Felix ran 7.15 to win the Millrose Games 60m. She wasn’t the quickest out of the blocks, didn’t get a great start and still won the race. If that happens, then the rest of your race must be near perfect because there just isn’t enough track in a 60m race to make up ground. Running, and winning, a 60 is all icing for Felix at this point in her season.

-Drew Hunter
Hunter’s high school indoor record in the mile didn’t last more than a couple weeks. He ran 3:57.81 in the B section of the mile. Alan Webb now has the third fastest time indoors. That sentence sounds even weirder than Webb having the second fastest time indoors.

-Ryan Hill’s tactics
Bernard Lagat was labeled a master tactician early because of his ability to stick behind the rabbit, or another sacrificial lamb, for as long as possible before kicking away in the last 200 meters. Hill’s strategy isn’t as inconspicuous at this point in his career, but his kick is looking more and more like an in-prime Lagat’s with each passing race. Hill emerged from a crowded field to chase down Hassan Mead in the last lap to win the Millrose Games 3000m in 7:38.82. Credit to Mead who qualified for the World Championships in the 10,000m last year and was able to keep it very close against Hill, running 7:38.85.

-Close distance races at Millrose
In distance racing on the track,it’s difficult to get fast and close in the same race. The women’s 5000m at the Millrose Games was advertised as an American record attempt. It didn’t go that quick, but it still stayed under 15 minutes with Molly Huddle and Betsy Saina pushing each other to the line. Huddle did most of the leading; however, Saina stuck close behind and held Huddle off to win 14:57:31 to 14:57.31.

This pattern repeated itself of Saturday. The margins of victory in the women’s 5000m, women’s 800, men’s 3000m and men’s mile were .13, .05, .03, .43 seconds. In distance races that close, it usually indicates the time is slow. These were close and fast because the favorites (like Huddle) were willing to take the lead and drive the pace from farther out than is if they were racing outdoors. The tight turns and cramped fields indoors give more incentive for the best runners to run in front. It’s a side effect that you wish could somehow carry over to the summer season.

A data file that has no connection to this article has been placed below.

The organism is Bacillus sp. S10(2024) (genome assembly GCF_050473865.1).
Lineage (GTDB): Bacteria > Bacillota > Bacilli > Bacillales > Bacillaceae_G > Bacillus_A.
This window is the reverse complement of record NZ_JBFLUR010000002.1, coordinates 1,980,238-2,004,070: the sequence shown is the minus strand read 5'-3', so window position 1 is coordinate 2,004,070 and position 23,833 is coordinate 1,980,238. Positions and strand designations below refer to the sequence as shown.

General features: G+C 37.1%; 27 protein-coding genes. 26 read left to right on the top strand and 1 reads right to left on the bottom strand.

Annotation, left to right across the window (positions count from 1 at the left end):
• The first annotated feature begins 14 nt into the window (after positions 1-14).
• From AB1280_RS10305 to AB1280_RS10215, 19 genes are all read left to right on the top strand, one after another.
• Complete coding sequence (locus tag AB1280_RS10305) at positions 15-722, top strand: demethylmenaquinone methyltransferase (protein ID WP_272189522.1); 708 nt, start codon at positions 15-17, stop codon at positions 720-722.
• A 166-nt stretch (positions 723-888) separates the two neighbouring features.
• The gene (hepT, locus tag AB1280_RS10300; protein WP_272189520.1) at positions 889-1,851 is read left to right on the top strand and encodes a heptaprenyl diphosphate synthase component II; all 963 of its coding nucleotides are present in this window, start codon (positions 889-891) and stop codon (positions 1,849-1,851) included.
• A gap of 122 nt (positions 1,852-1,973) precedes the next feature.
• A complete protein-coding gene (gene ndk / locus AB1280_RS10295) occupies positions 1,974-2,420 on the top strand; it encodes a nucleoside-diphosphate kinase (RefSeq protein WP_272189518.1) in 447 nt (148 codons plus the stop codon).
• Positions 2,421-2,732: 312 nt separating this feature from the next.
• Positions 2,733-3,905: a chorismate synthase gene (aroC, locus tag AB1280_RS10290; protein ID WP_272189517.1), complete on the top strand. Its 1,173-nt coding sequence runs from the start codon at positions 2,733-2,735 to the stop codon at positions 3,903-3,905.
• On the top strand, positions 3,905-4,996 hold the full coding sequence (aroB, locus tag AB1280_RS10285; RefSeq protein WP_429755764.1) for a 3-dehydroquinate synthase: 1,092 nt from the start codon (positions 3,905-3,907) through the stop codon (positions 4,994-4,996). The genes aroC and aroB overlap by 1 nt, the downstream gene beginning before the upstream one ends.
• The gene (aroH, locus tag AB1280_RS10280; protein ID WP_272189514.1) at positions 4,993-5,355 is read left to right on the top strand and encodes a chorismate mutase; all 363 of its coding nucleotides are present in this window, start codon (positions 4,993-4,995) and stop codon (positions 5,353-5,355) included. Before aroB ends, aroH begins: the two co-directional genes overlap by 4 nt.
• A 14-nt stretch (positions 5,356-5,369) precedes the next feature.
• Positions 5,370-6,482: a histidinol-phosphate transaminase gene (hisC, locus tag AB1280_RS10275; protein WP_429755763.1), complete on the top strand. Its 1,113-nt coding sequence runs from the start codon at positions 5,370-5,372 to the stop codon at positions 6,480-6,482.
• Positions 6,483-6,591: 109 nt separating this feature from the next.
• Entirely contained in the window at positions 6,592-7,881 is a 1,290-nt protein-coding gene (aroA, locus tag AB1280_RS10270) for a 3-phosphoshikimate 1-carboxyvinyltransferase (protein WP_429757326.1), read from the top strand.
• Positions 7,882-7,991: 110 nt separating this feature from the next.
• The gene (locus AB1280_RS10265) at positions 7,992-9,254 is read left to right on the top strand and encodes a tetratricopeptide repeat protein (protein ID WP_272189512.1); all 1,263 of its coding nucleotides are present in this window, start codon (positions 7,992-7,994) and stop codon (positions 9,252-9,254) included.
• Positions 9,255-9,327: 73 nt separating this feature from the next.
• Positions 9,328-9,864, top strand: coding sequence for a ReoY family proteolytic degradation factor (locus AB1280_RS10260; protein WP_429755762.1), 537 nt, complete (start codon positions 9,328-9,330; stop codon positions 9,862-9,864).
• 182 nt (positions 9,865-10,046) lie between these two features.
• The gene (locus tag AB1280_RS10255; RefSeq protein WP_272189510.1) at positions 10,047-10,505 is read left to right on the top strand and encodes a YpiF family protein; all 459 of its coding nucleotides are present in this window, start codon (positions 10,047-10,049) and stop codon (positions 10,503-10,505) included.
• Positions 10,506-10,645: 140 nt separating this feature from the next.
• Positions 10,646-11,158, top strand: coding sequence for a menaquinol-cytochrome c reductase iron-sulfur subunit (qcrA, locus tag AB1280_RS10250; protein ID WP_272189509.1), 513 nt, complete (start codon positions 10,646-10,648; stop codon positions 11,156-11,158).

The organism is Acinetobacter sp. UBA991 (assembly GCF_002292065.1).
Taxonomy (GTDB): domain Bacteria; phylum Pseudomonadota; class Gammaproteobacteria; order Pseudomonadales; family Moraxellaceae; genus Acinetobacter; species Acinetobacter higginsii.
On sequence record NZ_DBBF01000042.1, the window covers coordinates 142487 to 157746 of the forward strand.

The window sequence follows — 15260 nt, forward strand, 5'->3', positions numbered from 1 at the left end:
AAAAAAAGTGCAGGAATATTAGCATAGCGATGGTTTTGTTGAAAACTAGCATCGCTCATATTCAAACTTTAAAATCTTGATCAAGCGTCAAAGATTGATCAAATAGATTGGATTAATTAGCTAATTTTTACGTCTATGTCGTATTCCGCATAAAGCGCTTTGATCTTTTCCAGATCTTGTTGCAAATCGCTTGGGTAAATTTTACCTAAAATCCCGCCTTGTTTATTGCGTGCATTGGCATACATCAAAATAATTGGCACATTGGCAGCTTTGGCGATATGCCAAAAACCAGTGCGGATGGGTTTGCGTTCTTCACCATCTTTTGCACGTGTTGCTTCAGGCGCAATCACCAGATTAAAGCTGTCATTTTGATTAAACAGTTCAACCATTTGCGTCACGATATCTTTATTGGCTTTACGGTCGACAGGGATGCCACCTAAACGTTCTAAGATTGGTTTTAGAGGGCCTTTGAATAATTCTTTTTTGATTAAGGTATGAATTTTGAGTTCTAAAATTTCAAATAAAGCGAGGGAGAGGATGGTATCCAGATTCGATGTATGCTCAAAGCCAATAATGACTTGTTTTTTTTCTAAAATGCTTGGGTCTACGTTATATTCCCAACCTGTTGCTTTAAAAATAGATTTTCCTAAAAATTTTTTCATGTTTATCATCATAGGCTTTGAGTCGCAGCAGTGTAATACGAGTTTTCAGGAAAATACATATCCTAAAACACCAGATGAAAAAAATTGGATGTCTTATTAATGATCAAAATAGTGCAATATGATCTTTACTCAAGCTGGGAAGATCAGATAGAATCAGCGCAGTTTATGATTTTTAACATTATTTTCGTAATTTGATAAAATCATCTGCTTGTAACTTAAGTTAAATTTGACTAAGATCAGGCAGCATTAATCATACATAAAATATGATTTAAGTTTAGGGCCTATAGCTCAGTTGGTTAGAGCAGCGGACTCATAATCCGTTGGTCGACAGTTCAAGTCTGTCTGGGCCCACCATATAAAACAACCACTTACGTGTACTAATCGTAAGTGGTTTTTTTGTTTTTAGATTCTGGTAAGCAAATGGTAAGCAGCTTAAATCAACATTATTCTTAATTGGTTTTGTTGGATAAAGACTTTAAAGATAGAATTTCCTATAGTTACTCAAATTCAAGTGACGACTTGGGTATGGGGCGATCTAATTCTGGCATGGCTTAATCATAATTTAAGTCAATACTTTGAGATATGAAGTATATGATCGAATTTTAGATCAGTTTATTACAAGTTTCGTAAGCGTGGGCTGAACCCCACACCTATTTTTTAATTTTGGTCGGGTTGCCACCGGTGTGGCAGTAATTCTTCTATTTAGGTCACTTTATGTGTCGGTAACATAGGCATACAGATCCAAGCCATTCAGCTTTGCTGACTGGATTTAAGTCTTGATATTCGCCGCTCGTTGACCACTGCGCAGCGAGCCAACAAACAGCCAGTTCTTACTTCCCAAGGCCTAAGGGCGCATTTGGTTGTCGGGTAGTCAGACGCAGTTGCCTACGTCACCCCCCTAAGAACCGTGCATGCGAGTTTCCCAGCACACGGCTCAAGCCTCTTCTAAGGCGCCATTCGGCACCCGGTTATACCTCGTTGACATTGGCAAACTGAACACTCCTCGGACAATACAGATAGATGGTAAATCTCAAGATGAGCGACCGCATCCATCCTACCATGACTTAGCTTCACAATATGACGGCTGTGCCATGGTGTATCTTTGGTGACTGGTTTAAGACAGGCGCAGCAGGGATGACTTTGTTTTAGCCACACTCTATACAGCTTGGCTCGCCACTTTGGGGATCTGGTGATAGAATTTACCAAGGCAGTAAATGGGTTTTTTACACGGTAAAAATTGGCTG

The only distance race that was decided by more than a half second in New York was the women’s mile. Shannon Rowbury was chasing the American mile record and though she came up short, her solo mission resulted in a comfortable victory in 4:24.39.

-Matthew Centrowitz/Nick Willis rivalry
Another rarity in track and field–a rivalry that actually meets the minimum requirements of a rivalry. There’s no hate, but they do run incredibly competitive races against one another. Listening to the pre-meet press conferences, both men seem like they want to beat each other and the Wanamaker Mile carries enough prestige that athletes don’t feel like they are betraying their Olympic chances and endless desires to peak by admitting that yeah, they’d like to win the race and get that giant cup that comes with it.

After last year’s narrow Centrowitz victory, I didn’t think that type of performance from both men would be replicable. Instead, it was essentially the same race and that is meant in the best way possible. Willis didn’t back off when Centrowitz jumped to the lead and kept the outcome in doubt through the final turn. He didn’t have the final gear to get past Centrowitz, like last year, but did finish with 3:51.06, the eighth best mark all-time.

-Renaud Lavillenie
He’s been competing frequently during the winter and he has his best performance on Sunday in France. He got over 6.02m and then had three unsuccessful attempts at a world record of 6.17m.